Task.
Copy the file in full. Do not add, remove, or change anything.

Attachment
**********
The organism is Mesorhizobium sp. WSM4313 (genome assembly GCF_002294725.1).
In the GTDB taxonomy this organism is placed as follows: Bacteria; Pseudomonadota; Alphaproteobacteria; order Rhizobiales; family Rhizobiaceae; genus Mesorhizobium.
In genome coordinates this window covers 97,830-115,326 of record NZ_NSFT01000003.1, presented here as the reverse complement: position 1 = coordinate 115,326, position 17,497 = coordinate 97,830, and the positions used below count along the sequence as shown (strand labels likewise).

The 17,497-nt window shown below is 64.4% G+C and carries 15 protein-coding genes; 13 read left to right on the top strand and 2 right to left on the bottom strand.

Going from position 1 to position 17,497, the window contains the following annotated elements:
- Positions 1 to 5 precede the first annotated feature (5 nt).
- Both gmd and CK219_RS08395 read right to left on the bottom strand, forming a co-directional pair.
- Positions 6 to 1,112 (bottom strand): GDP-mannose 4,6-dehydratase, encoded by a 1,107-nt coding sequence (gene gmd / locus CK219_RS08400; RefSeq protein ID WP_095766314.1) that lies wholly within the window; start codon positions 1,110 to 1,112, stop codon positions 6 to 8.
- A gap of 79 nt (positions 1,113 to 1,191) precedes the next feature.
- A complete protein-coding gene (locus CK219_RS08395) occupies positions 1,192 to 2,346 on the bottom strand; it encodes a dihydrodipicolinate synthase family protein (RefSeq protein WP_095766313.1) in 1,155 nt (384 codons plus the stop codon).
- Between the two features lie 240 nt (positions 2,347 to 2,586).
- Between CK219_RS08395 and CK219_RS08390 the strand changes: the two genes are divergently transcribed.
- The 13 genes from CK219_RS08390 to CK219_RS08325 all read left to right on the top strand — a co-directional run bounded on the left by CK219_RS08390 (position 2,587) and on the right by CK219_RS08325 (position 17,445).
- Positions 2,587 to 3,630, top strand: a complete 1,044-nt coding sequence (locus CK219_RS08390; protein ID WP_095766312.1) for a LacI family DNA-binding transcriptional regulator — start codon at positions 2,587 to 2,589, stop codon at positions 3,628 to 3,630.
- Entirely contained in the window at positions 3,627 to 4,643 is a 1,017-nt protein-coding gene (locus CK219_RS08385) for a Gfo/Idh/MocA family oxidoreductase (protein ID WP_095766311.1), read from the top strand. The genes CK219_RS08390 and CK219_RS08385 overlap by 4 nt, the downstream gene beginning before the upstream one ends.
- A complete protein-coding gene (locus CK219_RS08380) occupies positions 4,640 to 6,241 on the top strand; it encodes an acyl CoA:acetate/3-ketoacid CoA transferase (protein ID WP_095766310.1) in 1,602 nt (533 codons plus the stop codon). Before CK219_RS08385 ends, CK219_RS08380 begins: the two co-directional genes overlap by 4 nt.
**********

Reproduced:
The organism is Mesorhizobium sp. WSM4313 (genome assembly GCF_002294725.1).
In the GTDB taxonomy this organism is placed as follows: Bacteria; Pseudomonadota; Alphaproteobacteria; order Rhizobiales; family Rhizobiaceae; genus Mesorhizobium.
In genome coordinates this window covers 97,830-115,326 of record NZ_NSFT01000003.1, presented here as the reverse complement: position 1 = coordinate 115,326, position 17,497 = coordinate 97,830, and the positions used below count along the sequence as shown (strand labels likewise).

The 17,497-nt window shown below is 64.4% G+C and carries 15 protein-coding genes; 13 read left to right on the top strand and 2 right to left on the bottom strand.

Going from position 1 to position 17,497, the window contains the following annotated elements:
- Positions 1 to 5 precede the first annotated feature (5 nt).
- Both gmd and CK219_RS08395 read right to left on the bottom strand, forming a co-directional pair.
- Positions 6 to 1,112 (bottom strand): GDP-mannose 4,6-dehydratase, encoded by a 1,107-nt coding sequence (gene gmd / locus CK219_RS08400; RefSeq protein ID WP_095766314.1) that lies wholly within the window; start codon positions 1,110 to 1,112, stop codon positions 6 to 8.
- A gap of 79 nt (positions 1,113 to 1,191) precedes the next feature.
- A complete protein-coding gene (locus CK219_RS08395) occupies positions 1,192 to 2,346 on the bottom strand; it encodes a dihydrodipicolinate synthase family protein (RefSeq protein WP_095766313.1) in 1,155 nt (384 codons plus the stop codon).
- Between the two features lie 240 nt (positions 2,347 to 2,586).
- Between CK219_RS08395 and CK219_RS08390 the strand changes: the two genes are divergently transcribed.
- The 13 genes from CK219_RS08390 to CK219_RS08325 all read left to right on the top strand — a co-directional run bounded on the left by CK219_RS08390 (position 2,587) and on the right by CK219_RS08325 (position 17,445).
- Positions 2,587 to 3,630, top strand: a complete 1,044-nt coding sequence (locus CK219_RS08390; protein ID WP_095766312.1) for a LacI family DNA-binding transcriptional regulator — start codon at positions 2,587 to 2,589, stop codon at positions 3,628 to 3,630.
- Entirely contained in the window at positions 3,627 to 4,643 is a 1,017-nt protein-coding gene (locus CK219_RS08385) for a Gfo/Idh/MocA family oxidoreductase (protein ID WP_095766311.1), read from the top strand. The genes CK219_RS08390 and CK219_RS08385 overlap by 4 nt, the downstream gene beginning before the upstream one ends.
- A complete protein-coding gene (locus CK219_RS08380) occupies positions 4,640 to 6,241 on the top strand; it encodes an acyl CoA:acetate/3-ketoacid CoA transferase (protein ID WP_095766310.1) in 1,602 nt (533 codons plus the stop codon). Before CK219_RS08385 ends, CK219_RS08380 begins: the two co-directional genes overlap by 4 nt.